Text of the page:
Sending Out Invitations

Editor’s note: As an etiquette guide, this article is based on opinion. It’s goal is to create a standard.

If you’ve ever planned an event, you had to figure out how to handle the invitations. Not just who to invite but what method to use, when to send out the invitations, and even who to invite together. The guest list is determined by the nature of the event but I’m going to help you with the rest of it.


Sometimes people think they should choose an invitation method based on convenience, but this couldn’t be further from the truth. The most important factor is formality. The invitation is the first indication your guests will have of the formality of the event itself. The least formal is social media and the most formal is the professionally printed invitation. Save the public social media invitations, like status updates and event pages, for open invitations where you’re willing to have  your guests add to the guest list. As far as electronic invitations in general, reserve them for the most casual of events. A good rule of thumb would be; if your event is too formal for guests to wear bikinis, it’s too formal for electronic invitations. 

The next most formal is the face to face invitation. For obvious reasons, they’re only suitable for small gatherings. Essentially, you should invite your guests in person if the event is casual but calls for your guests to be shown a relatively high level of respect, like having your parents over to announce your engagement.

The most formal, and usually best, method of invitation is the printed invitation. The method of printing should then follow the formality of your event. In ascending order of formality, the printing methods I would consider worthwhile are; basic printing, letterpress, and engraving. If you’re going to use basic printing just do it yourself, nobody will notice the difference anyway. Higher quality materials also make an invitation more formal, but don’t cheap out just because you don’t need to be formal, it still needs to survive until the event. Another type of printing that is popular but I don’t think is ever appropriate, because I don’t think the kind of event it’s suited to should exist, and that’s the arts and crafts invitation, that’s only suitable for casual versions of traditionally formal events.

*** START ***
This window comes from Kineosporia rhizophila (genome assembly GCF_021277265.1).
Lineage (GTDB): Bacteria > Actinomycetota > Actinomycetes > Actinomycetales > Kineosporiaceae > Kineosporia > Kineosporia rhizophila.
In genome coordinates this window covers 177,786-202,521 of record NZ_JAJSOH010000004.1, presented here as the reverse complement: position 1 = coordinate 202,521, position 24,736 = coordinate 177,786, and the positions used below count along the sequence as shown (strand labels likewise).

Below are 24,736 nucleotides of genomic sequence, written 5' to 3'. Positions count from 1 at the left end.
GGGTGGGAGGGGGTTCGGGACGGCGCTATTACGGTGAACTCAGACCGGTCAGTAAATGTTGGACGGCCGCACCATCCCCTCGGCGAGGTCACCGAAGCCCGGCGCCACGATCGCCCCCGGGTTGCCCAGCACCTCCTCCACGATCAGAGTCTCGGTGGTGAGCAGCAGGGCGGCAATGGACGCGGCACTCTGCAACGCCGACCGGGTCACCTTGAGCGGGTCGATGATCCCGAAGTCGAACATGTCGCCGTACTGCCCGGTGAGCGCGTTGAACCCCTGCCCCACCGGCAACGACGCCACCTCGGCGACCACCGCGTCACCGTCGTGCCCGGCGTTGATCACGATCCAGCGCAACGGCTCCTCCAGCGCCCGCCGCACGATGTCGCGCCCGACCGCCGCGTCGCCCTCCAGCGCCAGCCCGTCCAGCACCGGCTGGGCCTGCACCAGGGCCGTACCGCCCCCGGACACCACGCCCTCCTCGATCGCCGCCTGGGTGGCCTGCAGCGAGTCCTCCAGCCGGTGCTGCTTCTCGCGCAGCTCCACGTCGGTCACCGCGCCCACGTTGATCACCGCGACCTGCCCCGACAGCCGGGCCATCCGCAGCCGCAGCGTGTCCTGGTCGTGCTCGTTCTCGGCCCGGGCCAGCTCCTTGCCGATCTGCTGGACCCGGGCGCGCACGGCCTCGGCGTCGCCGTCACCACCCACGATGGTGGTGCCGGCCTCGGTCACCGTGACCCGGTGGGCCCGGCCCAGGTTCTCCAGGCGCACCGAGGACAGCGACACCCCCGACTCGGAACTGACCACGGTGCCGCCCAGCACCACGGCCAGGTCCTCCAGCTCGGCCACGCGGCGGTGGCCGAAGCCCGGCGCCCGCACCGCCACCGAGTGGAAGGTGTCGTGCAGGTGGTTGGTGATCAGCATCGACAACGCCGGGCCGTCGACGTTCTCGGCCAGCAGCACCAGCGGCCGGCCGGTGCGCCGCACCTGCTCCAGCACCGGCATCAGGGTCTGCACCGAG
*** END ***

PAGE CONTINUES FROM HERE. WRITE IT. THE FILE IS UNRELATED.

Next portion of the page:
For delivery you want to go with more personal methods. Best is hand delivery, but don’t feel like you need to pay them a visit just to deliver an invitation. If you’re sending your invitations out by mail, use an envelope of the same quality as the paper you use for the invitation itself and an adhesive stamp, even if you have access to a postage metre. You should also seal the envelope appropriately. The least formal is using just the included adhesive and the most formal is to use an old fashioned wax seal.


There’s three completely non-optional elements to include in invitations; the nature of the event, the time, and the location. Without these your invitation serves no purpose. You want to use language that matches the formality and tone of the event, use natural language for casual events and go flowery and almost pompous for more formal occasions. You’ll also want to include anything you expect of your guests that they wouldn’t assume based on the event, like a dress code or a contribution to the food. 

Example of an invitation to a formal dinner for my birthday;

You are cordially invited to a dinner honouring the thirtieth birthday of Mr. Steven William Loewen, this Saturday at his home. In lieu of gifts, donations may be made to the Musketeers Academy.